By Gregory Gondwe
Malawi has taken up the presidency of the Eastern and Southern Africa Anti-Money Laundering Group (ESAAMLG) effective September 8, 2010 and will hold on to the mantle up to a year.
Finance Minister Ken Kandodo Banda is the President of the Council of Ministers of ESAAMLG which is the highest policy making organ, by the virtue of being the current incumbent of the cabinet post in Malawi.
The Secretary to the Treasury is the Chairperson of the Task Force of Senior Officials over the same period.
At the opening on the meeting in Lilongwe Malawi President, Bingu wa Mutharika called on African countries to find a common ground in fighting money laundering and terrorist financing at all levels of society.
Even when the newly appointed Essamalg President Kandodo promised to steer the grouping as its new leader in fighting against money laundering and corruption, President Mutharika nevertheless challenged cabinet ministers that were attending the meeting to not only fight the rot by word of mouth.
“Formulate and implement administrative measures that can eradicate money laundering on the continent,” advised Mutharika.
Mutharika said this is a white collar corruption which he described as the one of the worst forms of graft.
Deputy Director of a government instrument set up by parliament to among other things fight money laundering and terrorist financing the Financial Intelligence Unit (FIU) Tom Malikebu said by holding the Presidency of the Council of Ministers of ESAAMLG Malawi is set to benefit tremendously.
“The profile of the country’s anti-money laundering initiatives and progress will be raised,” said Malikebu in an exclusive interview with Bizcommunity.
He said as the head of the Council, the Minister of Finance will represent the Group in international and regional meetings dealing with anti-money laundering issues.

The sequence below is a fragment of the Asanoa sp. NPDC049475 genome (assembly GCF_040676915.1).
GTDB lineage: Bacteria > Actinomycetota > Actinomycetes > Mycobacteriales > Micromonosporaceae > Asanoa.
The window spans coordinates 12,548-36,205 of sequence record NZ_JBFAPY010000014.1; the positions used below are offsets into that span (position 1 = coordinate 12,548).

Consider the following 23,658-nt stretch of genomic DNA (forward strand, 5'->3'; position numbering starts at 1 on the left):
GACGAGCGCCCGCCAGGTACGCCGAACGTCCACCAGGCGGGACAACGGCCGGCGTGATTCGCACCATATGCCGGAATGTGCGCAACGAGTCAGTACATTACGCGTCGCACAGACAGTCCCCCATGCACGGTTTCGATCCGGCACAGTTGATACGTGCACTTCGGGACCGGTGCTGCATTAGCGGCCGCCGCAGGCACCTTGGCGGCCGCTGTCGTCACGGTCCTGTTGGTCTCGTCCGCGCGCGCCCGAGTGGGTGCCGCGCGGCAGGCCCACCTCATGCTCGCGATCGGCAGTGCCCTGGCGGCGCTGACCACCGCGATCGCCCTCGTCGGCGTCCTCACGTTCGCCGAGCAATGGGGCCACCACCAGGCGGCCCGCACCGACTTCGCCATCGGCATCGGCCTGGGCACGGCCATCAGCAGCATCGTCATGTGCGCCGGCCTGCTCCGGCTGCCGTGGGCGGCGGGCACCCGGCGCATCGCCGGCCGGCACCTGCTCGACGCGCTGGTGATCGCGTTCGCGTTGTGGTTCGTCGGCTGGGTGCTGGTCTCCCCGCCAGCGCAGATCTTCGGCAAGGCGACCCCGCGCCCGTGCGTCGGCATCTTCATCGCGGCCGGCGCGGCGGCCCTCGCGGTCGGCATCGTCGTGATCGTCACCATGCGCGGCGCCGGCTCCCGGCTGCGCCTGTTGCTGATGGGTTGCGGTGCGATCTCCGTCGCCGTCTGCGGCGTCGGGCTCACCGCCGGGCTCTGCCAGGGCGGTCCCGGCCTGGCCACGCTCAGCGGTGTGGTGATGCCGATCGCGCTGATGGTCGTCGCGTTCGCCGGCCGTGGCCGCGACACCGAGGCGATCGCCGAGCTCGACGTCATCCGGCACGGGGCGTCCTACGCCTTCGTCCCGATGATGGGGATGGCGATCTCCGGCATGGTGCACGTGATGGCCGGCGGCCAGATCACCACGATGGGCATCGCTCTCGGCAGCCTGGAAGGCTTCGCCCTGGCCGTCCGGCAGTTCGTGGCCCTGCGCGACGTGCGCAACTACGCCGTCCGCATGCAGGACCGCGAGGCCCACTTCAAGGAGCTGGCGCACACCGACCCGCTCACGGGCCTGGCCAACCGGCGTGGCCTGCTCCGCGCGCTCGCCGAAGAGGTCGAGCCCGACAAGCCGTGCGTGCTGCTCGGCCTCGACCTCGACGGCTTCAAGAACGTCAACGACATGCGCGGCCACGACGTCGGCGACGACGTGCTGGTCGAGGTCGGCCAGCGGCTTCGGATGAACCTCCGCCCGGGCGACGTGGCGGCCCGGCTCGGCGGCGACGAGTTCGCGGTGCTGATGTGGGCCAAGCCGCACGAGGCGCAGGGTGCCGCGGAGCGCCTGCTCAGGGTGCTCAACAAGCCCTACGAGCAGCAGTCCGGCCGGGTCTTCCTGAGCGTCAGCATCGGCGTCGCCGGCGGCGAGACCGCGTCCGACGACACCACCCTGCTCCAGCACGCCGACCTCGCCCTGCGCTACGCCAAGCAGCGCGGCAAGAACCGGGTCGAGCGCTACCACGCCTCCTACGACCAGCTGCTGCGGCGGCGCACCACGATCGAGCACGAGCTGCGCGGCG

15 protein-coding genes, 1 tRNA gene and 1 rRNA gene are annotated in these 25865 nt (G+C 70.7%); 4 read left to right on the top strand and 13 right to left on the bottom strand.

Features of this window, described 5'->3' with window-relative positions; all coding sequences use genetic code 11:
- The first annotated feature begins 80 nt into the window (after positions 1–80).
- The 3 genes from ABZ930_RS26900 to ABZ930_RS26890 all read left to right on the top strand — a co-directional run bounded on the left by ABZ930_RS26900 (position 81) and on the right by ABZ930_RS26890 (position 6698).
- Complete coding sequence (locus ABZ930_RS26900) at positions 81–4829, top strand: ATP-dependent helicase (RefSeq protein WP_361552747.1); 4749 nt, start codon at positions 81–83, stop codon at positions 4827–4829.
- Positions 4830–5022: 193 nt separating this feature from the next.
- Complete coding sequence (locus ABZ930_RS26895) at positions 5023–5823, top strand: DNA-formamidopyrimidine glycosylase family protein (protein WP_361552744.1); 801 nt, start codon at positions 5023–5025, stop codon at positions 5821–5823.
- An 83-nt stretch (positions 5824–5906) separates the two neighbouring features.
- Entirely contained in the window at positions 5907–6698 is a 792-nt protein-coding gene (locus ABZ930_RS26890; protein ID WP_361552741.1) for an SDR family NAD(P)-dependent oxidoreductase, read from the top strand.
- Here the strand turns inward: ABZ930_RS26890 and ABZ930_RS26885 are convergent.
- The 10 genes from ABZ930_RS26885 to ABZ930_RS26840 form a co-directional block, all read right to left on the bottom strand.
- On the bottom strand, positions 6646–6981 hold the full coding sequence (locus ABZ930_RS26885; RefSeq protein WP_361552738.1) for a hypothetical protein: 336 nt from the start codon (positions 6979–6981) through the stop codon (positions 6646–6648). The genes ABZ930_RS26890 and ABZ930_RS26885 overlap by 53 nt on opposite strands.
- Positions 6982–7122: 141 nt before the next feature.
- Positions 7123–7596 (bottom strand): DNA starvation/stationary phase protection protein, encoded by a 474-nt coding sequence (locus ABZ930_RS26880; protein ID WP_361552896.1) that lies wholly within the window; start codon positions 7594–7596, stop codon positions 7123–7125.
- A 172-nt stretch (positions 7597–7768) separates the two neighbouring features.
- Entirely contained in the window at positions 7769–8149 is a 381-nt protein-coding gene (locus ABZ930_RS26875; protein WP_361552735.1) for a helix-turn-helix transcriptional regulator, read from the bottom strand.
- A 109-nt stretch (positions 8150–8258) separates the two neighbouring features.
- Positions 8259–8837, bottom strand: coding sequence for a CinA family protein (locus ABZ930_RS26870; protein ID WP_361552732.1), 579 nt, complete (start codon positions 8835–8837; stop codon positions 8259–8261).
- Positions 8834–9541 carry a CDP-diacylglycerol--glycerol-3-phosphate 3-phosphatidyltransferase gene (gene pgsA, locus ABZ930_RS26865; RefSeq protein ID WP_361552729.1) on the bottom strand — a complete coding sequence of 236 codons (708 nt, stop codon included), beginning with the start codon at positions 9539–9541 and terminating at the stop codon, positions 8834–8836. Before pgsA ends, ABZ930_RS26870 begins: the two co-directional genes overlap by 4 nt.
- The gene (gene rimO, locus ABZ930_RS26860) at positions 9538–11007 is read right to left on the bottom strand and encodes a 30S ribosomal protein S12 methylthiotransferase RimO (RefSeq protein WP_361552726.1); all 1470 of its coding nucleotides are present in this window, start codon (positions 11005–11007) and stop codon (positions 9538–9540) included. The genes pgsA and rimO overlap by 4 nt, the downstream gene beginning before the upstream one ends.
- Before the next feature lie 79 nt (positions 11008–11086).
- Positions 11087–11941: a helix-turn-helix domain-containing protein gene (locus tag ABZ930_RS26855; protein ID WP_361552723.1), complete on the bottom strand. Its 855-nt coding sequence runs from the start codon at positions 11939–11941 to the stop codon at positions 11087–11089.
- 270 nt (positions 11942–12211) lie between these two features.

“While representing the Group, he will also take advantage of this to brief the world on what the country has achieved in this area. For instance, the Malawi FIU has managed to become a member of EGMONT Group of FIUs, being the third (after South Africa and Mauritius) to qualify for membership out of the 14 countries of ESAAMLG,” he explained.
Malikebu said they have numerous challenges as a body set to curb money laundering and their experience over the period in which they have been in operation, they have noted a number of challenges that the anti-money laundering drive faces which they now hope to take up, now that Malawi is at the helm.
“For instance, prevalence of cash-based transactions in our country and most countries of the region makes the fight against money laundering difficult since cash transactions do not leave a paper trail. We need to come up with mechanisms that can effectively curb money laundering in such an environment,” he said.
Malikebu said the other challenge is to ensure that foreign exchange liberalization, trade liberalization and promotion of foreign investment through simplified vetting processes do not create breeding grounds for money laundering.
“International bodies such as the IMF and the World Bank encourage countries to implement these initiatives,” said Malikebu before adding, “However, we have observed that unscrupulous people are abusing these positive initiatives and as a result, the country is losing a lot of foreign exchange through these channels.”
He said even in the face of this, the same international bodies require implementation of anti-money laundering requirements.
The anti-money laundering expert then explained that in order to comply with some of the anti-money laundering requirements, they have to ensure that they have systems for identification of prospective foreign investors, their source of capital – as some of the capital may emanate from illicit proceeds – and that international funds transfers are not related to money laundering.
“This requires careful scrutiny of transactions, which inevitably may be seen as countering the spirit of liberalization and promotion of foreign investment…” he said.
As FIU of Malawi Malikebu said their impression is that departments within the international bodies that deal with these matters do not compare notes to ensure that they do not pursue conflicting objectives.
“The Minister of Finance will bring these matters high on the agenda and discuss them with relevant bodies in order to find a solution that will facilitate implementation of these policy initiatives and this will help the country tremendously,” he said.
With the Minister of Finance at the helm FIU believes ESAAMLG will secure technical assistance in various areas, with the needs of the country in mind which will strengthen the country’s anti-money laundering systems.
It is also hoped that the Malawi presidency will also help raise the public awareness of money laundering issues in the country, starting from their hosting of the ESAAMLG meetings throughout the period that the country will hold the presidency.
By Gregory Gondwe